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Hi, I'm Cyndi, and I've been writing and updating  Mixed Media Artist since 2005.  If you're a new visitor, welcome! Come tr...

Monday, June 27, 2016

Dish soap resist experiment


The June/July issue of Quilting Arts had an article in it by Julie Booth on using dish soap as a resist on cloth.  I've done that before, and it suddenly occurred to me that it might work very nicely on paper as well, so I set off to experiment.

Materials & Tools

Dish soap (I used Dawn, because that's what I had!)
Watercolor paper
Stamps
Black acrylic
India ink
Colored acrylics, Inktense pencils, etc

1. This first card was stamped all over, simply using my finger.  After allowing it to dry, I painted it with 1/2 India ink (left) and the other half thinned black acrylic.



2. After rinsing off the soap, you can see that both sides faded, but the ink side faded the most.



3. Because it's pretty faded, softer colors showed up really nicely when diluted and brushed over the piece.



4. In the spirit of experimenting, I made another piece that used undiluted black acrylic.  I really don't like the look of this one nearly as much, but it may have its uses.



5. The take-home lesson for me was to not make the black acrylic too dark, and experiment more with different strengths of colored acrylics and pencils.  I like the spiral piece the most, and will probably use it in something soon.


Copyright 2016 Cyndi Lavin. All rights reserved. Not to be reprinted, resold, or redistributed for profit. May be printed out for personal use or distributed electronically provided that entire file, including this notice, remains intact.

Monday, June 20, 2016

The Pedigree of Honey



The pedigree of honey
Does not concern the bee;
A clover, any time, to him
Is aristocracy.
Emily Dickinson, 1924 


Materials & Tools

Painted background paper
Various collage papers already painted, like "Lavender" from last week
Vintage bee image from The Graphics Fairy

Photoshop


1. Choose and scan all images and the background that you wish to use.  Scan at least at 300dpi if you are going to want to be able to print out your piece in the future.



2. Size and arrange digital collage pieces, and fade the edges.  Adjust colors as needed and play with the opacity of each.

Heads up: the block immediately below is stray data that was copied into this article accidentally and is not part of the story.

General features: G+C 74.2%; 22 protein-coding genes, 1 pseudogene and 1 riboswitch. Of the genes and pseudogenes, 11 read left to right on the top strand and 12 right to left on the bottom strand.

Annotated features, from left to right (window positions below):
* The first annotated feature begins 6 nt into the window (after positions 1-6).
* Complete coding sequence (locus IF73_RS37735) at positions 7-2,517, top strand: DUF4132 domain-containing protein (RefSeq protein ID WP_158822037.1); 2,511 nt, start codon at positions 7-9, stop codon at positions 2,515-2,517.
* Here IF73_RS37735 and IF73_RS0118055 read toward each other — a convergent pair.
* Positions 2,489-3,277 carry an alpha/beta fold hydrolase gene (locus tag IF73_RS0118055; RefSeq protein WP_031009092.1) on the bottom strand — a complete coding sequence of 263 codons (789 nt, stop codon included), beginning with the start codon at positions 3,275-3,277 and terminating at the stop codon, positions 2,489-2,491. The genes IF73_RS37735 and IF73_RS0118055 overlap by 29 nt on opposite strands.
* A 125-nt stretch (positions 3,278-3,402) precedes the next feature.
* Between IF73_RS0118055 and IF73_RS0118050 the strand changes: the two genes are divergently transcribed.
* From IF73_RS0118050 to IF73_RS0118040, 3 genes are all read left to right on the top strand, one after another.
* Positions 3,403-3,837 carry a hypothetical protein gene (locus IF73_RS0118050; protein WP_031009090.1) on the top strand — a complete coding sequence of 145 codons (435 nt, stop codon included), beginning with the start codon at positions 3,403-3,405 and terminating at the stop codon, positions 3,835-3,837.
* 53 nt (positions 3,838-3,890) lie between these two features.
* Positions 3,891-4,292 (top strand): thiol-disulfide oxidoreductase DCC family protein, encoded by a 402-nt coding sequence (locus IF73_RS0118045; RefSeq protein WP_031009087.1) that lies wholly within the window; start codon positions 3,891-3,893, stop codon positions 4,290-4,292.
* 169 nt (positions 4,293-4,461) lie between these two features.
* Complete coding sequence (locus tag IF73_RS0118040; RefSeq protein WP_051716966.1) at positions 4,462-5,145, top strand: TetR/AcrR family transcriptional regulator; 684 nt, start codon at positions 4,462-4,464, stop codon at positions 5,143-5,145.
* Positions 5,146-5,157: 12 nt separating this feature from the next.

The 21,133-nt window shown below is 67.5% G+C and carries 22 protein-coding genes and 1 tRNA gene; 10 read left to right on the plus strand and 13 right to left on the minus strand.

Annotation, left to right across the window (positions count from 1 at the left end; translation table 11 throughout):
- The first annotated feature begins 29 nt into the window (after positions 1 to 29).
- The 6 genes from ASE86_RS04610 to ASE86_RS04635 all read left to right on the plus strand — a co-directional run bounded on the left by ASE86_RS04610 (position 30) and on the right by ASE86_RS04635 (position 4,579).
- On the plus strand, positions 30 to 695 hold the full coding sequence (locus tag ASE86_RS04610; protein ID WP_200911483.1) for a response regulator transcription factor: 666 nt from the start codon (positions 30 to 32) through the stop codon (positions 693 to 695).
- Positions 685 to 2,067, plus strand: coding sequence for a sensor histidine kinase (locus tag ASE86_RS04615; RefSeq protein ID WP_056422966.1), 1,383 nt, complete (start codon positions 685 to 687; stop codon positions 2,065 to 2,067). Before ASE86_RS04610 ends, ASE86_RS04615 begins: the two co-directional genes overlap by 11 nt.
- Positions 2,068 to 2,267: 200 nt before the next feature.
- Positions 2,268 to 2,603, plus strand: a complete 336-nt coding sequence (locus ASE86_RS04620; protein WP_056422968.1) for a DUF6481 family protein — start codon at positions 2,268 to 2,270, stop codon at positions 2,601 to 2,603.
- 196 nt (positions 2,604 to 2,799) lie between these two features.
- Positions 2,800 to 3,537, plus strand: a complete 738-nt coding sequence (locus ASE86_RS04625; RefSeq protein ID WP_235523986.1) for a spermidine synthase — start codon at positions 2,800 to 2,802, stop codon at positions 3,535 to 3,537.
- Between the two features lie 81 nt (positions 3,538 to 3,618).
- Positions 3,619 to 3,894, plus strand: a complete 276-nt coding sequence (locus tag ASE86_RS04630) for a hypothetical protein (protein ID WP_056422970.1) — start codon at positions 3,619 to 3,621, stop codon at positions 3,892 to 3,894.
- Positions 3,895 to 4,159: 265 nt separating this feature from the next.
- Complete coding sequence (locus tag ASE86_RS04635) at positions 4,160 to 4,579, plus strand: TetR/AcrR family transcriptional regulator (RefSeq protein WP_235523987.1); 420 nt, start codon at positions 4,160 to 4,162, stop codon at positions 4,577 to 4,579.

3. Another way to integrate pieces that don't fade in nicely is to cover them with another transparent layer of the background, and erase as needed to allow the image to show.

Copyright 2016 Cyndi Lavin. All rights reserved. Not to be reprinted, resold, or redistributed for profit. May be printed out for personal use or distributed electronically provided that entire file, including this notice, remains intact.

Wednesday, June 15, 2016

Don't have Photoshop? Here's your online answer...


I was contacted by the folks at Canva recently to make sure that I knew about their free online photo editor (I did not), and did I want to try it out? (I did).  Canva uses a simple drag-and-drop method with pre-programmed filters and actions which allow you to add images to your blog or website with a minimum of fuss.

Since it's online, if you are trying to do larger-sized files, say 300 dpi, you will lose some data.  Your photo will download as a 72 dpi image, and when you reconvert it to 300, it will be smaller than the original.   All the same, it's not meant to take the place of Photoshop, and it does a really nice job on quick resizes and special effects.  So try it out the next time you're looking for a quick drag-and-drop for your blog!

Monday, June 13, 2016

Small collage piece using lavender


I like to make small pieces and images that interest me as they occur to me, and not to wait for a full-blown inspiration beforehand.  Often, making the smaller pieces will end up being just the inspiration I need to start on the larger piece.  I have found, personally, that if I sit around waiting for inspiration, it eludes me.  Get to work on something, and...bam!  There is the idea :-)

Materials & Tools
Watercolor paper

Acrylic paints:
Raw sienna
Hansa yellow opaque
Titian buff

Spray bottles with water and rubbing alcohol
Walnut ink, eucalyptus
Bunch of lavender or other plant to use as mask
Black Pitt pen, medium point


1. Wet the paper.  Sponge with raw sienna and yellow.  Spray with water and then with alcohol.  Glaze with Titian buff in glazing medium.


2. Spray with eucalyptus colored walnut ink, using a bunch of dried lavender as a mask.


3. Add a few details with a Pitt pen.

4. Save for a larger project that needs a little collage piece.  I'll have one to show you soon!

Copyright 2016 Cyndi Lavin. All rights reserved. Not to be reprinted, resold, or redistributed for profit. May be printed out for personal use or distributed electronically provided that entire file, including this notice, remains intact.

Monday, June 06, 2016

See you real soon!


I'm taking a week off to visit with these goofballs!  See you back here next week :-)
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